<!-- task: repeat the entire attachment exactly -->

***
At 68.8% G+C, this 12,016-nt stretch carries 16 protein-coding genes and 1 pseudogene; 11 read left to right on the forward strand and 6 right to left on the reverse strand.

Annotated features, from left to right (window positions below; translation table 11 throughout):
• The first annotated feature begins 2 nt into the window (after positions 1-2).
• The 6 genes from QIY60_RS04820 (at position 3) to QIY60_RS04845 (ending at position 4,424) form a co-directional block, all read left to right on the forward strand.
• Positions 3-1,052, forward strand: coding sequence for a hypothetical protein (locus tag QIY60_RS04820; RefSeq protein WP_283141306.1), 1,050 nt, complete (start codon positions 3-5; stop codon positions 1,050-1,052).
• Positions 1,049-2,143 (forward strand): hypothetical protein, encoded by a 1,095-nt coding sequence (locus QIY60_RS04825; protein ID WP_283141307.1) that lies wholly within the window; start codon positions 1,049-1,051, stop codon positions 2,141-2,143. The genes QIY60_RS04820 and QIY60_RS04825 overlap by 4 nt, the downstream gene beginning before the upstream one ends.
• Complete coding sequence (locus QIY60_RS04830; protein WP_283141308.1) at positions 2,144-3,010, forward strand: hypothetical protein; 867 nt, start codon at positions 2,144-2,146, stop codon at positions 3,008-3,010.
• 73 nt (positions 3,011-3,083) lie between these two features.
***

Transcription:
At 68.8% G+C, this 12,016-nt stretch carries 16 protein-coding genes and 1 pseudogene; 11 read left to right on the forward strand and 6 right to left on the reverse strand.

Annotated features, from left to right (window positions below; translation table 11 throughout):
• The first annotated feature begins 2 nt into the window (after positions 1-2).
• The 6 genes from QIY60_RS04820 (at position 3) to QIY60_RS04845 (ending at position 4,424) form a co-directional block, all read left to right on the forward strand.
• Positions 3-1,052, forward strand: coding sequence for a hypothetical protein (locus tag QIY60_RS04820; RefSeq protein WP_283141306.1), 1,050 nt, complete (start codon positions 3-5; stop codon positions 1,050-1,052).
• Positions 1,049-2,143 (forward strand): hypothetical protein, encoded by a 1,095-nt coding sequence (locus QIY60_RS04825; protein ID WP_283141307.1) that lies wholly within the window; start codon positions 1,049-1,051, stop codon positions 2,141-2,143. The genes QIY60_RS04820 and QIY60_RS04825 overlap by 4 nt, the downstream gene beginning before the upstream one ends.
• Complete coding sequence (locus QIY60_RS04830; protein WP_283141308.1) at positions 2,144-3,010, forward strand: hypothetical protein; 867 nt, start codon at positions 2,144-2,146, stop codon at positions 3,008-3,010.
• 73 nt (positions 3,011-3,083) lie between these two features.